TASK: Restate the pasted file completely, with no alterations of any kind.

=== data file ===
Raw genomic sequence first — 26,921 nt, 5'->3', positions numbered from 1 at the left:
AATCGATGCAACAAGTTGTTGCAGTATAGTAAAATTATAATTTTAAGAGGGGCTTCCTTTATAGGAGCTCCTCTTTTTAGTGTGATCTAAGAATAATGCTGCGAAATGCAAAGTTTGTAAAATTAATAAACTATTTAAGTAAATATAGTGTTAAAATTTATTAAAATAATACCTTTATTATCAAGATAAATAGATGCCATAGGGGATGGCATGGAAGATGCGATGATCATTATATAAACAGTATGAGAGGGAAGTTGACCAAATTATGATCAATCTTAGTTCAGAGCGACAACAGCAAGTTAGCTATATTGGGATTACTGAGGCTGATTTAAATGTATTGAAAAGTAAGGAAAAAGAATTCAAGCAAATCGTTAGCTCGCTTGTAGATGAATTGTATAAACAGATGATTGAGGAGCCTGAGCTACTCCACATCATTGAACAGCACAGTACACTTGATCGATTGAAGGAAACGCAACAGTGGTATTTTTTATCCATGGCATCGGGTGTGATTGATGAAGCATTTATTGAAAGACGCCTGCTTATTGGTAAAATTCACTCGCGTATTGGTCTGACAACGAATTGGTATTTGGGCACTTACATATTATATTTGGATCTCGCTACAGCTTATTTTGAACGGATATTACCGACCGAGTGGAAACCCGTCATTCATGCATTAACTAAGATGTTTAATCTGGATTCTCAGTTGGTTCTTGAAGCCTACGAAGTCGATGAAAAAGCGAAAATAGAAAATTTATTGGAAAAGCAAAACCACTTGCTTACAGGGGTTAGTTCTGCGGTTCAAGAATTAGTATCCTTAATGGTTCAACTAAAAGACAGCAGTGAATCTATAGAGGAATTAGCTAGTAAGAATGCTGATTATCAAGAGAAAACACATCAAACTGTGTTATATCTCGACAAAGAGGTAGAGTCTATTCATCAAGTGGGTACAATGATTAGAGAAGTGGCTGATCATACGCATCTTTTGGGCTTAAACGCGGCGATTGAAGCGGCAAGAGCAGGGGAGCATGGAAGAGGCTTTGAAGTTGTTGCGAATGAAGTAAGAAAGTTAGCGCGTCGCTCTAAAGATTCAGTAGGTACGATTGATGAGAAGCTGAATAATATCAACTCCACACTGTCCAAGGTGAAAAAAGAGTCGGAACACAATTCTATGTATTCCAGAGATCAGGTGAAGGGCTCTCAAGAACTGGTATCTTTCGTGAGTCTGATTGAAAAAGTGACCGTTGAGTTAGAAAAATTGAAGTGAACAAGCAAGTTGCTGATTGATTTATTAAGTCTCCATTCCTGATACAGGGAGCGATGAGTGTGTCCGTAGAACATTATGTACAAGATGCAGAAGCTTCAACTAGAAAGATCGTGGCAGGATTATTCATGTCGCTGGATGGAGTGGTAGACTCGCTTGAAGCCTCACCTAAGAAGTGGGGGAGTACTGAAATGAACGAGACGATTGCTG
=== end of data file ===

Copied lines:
Raw genomic sequence first — 26,921 nt, 5'->3', positions numbered from 1 at the left:
AATCGATGCAACAAGTTGTTGCAGTATAGTAAAATTATAATTTTAAGAGGGGCTTCCTTTATAGGAGCTCCTCTTTTTAGTGTGATCTAAGAATAATGCTGCGAAATGCAAAGTTTGTAAAATTAATAAACTATTTAAGTAAATATAGTGTTAAAATTTATTAAAATAATACCTTTATTATCAAGATAAATAGATGCCATAGGGGATGGCATGGAAGATGCGATGATCATTATATAAACAGTATGAGAGGGAAGTTGACCAAATTATGATCAATCTTAGTTCAGAGCGACAACAGCAAGTTAGCTATATTGGGATTACTGAGGCTGATTTAAATGTATTGAAAAGTAAGGAAAAAGAATTCAAGCAAATCGTTAGCTCGCTTGTAGATGAATTGTATAAACAGATGATTGAGGAGCCTGAGCTACTCCACATCATTGAACAGCACAGTACACTTGATCGATTGAAGGAAACGCAACAGTGGTATTTTTTATCCATGGCATCGGGTGTGATTGATGAAGCATTTATTGAAAGACGCCTGCTTATTGGTAAAATTCACTCGCGTATTGGTCTGACAACGAATTGGTATTTGGGCACTTACATATTATATTTGGATCTCGCTACAGCTTATTTTGAACGGATATTACCGACCGAGTGGAAACCCGTCATTCATGCATTAACTAAGATGTTTAATCTGGATTCTCAGTTGGTTCTTGAAGCCTACGAAGTCGATGAAAAAGCGAAAATAGAAAATTTATTGGAAAAGCAAAACCACTTGCTTACAGGGGTTAGTTCTGCGGTTCAAGAATTAGTATCCTTAATGGTTCAACTAAAAGACAGCAGTGAATCTATAGAGGAATTAGCTAGTAAGAATGCTGATTATCAAGAGAAAACACATCAAACTGTGTTATATCTCGACAAAGAGGTAGAGTCTATTCATCAAGTGGGTACAATGATTAGAGAAGTGGCTGATCATACGCATCTTTTGGGCTTAAACGCGGCGATTGAAGCGGCAAGAGCAGGGGAGCATGGAAGAGGCTTTGAAGTTGTTGCGAATGAAGTAAGAAAGTTAGCGCGTCGCTCTAAAGATTCAGTAGGTACGATTGATGAGAAGCTGAATAATATCAACTCCACACTGTCCAAGGTGAAAAAAGAGTCGGAACACAATTCTATGTATTCCAGAGATCAGGTGAAGGGCTCTCAAGAACTGGTATCTTTCGTGAGTCTGATTGAAAAAGTGACCGTTGAGTTAGAAAAATTGAAGTGAACAAGCAAGTTGCTGATTGATTTATTAAGTCTCCATTCCTGATACAGGGAGCGATGAGTGTGTCCGTAGAACATTATGTACAAGATGCAGAAGCTTCAACTAGAAAGATCGTGGCAGGATTATTCATGTCGCTGGATGGAGTGGTAGACTCGCTTGAAGCCTCACCTAAGAAGTGGGGGAGTACTGAAATGAACGAGACGATTGCTG